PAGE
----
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UK boasts of attacking and 'destroying' its enemies in cyberspace

US Rep. Ilhan Omar (D-MN) (L) talks with Speaker of the House Nancy Pelosi (D-CA) during a rally with fellow Democrats before voting on H.R. 1, or the People Act, on the East Steps of the US Capitol on March 08, 2019 in Washington, DC. (AFP photo)
General Patrick Sanders pictured here addressing a conference at the military think tank Royal United Services Institute

A senior British military officer has claimed his forces are dealing with 60 “significant” cyber attacks on a daily basis, likening it to a modern “Blitz”.

General Sir Patrick Sanders, who is commander of Strategic Command, claims the Ministry of Defense (MoD) and its assets are under “constant attack” in cyberspace.

According to General Sanders at least 10 of these daily attacks can be attributed to “hostile state actors”.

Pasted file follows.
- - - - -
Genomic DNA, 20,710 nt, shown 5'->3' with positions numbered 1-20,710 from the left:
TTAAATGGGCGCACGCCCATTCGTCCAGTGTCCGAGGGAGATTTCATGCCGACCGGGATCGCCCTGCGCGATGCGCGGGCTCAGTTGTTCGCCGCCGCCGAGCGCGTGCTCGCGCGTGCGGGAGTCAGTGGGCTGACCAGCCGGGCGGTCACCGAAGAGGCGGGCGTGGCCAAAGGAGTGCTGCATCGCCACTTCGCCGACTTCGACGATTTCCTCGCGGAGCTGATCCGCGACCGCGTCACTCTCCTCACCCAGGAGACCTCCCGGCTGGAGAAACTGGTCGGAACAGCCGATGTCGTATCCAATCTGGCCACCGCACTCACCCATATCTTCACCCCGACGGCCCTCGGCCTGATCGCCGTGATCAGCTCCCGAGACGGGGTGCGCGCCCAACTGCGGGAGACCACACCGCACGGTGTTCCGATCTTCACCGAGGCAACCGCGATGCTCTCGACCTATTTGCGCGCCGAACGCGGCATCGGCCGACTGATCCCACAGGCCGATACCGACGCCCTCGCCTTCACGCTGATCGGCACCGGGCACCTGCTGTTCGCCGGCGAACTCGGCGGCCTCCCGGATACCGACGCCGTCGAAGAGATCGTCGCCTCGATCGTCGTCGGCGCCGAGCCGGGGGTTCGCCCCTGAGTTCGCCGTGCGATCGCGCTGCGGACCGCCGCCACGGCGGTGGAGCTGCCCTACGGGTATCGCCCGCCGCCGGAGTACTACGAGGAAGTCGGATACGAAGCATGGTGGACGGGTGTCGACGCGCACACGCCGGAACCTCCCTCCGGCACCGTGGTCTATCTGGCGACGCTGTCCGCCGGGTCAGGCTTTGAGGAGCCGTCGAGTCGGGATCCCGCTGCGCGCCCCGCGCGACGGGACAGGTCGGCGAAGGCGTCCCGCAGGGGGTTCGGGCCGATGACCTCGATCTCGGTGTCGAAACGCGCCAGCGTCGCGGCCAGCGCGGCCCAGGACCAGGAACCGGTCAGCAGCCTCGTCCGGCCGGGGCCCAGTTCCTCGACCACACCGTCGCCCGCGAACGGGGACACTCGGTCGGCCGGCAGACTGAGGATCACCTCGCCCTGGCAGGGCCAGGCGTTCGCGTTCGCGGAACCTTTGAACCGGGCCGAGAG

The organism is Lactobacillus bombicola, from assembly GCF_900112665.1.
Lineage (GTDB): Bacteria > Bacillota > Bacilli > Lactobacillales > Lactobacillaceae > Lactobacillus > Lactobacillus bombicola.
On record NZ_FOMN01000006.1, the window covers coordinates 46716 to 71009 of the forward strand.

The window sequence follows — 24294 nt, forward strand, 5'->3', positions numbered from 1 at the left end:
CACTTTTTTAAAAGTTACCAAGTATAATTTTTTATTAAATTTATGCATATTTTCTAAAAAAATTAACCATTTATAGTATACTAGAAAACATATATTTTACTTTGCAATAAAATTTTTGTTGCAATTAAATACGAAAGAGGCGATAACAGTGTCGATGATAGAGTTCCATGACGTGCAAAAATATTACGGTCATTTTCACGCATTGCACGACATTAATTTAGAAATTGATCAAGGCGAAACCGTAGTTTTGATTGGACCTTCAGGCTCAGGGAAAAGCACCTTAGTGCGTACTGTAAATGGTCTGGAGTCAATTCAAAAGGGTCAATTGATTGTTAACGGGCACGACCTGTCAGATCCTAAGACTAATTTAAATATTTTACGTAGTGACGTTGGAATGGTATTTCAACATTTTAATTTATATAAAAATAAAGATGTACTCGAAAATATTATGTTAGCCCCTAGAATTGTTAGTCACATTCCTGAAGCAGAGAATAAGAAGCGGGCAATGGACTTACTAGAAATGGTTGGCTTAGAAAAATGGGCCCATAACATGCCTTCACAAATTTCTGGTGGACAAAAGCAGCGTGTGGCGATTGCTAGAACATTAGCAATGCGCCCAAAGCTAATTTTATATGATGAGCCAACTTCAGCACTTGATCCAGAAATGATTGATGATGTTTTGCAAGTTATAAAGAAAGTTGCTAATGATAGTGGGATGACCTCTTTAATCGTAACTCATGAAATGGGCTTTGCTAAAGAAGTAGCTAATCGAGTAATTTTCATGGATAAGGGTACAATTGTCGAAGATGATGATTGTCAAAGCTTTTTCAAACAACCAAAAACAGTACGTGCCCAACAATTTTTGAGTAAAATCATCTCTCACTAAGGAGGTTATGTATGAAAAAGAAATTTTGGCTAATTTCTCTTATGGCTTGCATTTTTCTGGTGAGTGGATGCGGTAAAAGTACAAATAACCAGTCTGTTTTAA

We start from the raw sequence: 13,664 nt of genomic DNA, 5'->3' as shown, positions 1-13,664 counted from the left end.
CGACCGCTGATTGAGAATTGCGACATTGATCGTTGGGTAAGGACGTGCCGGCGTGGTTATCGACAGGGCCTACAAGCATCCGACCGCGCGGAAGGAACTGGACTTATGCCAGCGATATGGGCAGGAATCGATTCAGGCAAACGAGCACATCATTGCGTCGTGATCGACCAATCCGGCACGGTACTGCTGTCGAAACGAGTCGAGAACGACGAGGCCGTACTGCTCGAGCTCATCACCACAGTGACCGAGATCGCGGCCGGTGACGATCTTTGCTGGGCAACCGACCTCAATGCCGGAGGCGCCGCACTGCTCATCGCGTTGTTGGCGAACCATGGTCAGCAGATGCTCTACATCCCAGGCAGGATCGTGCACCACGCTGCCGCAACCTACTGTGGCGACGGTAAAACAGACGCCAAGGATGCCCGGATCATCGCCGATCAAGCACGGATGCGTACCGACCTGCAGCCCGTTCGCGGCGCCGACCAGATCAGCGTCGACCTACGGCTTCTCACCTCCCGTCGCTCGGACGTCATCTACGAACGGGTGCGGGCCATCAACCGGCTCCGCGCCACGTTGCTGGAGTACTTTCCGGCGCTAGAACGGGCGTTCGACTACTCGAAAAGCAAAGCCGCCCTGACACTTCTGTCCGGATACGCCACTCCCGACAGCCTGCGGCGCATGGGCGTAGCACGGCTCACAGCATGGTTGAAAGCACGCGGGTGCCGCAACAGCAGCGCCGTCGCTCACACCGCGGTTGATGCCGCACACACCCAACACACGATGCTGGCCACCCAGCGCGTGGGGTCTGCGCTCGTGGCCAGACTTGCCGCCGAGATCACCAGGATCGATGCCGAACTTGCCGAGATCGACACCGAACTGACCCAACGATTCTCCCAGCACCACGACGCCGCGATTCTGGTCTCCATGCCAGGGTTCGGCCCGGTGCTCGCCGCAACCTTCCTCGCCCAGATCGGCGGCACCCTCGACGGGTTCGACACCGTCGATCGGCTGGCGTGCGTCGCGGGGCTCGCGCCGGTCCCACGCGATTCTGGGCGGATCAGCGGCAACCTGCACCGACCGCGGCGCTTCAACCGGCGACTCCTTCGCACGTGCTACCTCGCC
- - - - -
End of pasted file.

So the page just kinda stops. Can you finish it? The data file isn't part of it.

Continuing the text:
Strategic Command plays a monitoring and to a lesser extent coordination role across the UK’s five military services, notably the classic sea, air and land forces in addition to the more recent space and cyber warfare services.

But the more interesting part of General Sanders’ discussion of cyber warfare issues centered around his claims on British offensive capabilities in this emerging domain.

According to both the Times and Sky News (September 26), Sanders claims the UK has developed cyber weapons to “degrade, disrupt and even destroy” the critical infrastructure and capabilities of nation-states opposed to UK foreign policy.

General Sanders admits that military personnel work closely with the civilian spy agency GCHQ (headquartered in Cheltenham) on “offensive and defensive cyber operations”.

While Sanders did not specify what types of targets could be attacked, it is commonly understood that “critical infrastructure” includes power grids, communication towers and other parts of a nation-state’s vital supplies and buildings.

General Sanders was apparently briefing journalists from a base near Bath which houses many of the military’s cyber specialists.

According to Sky News, the “high-security” facility houses “rows of computers manned by military and cyber specialists” and is tasked with tracking millions of “cyber events” on an annual basis.


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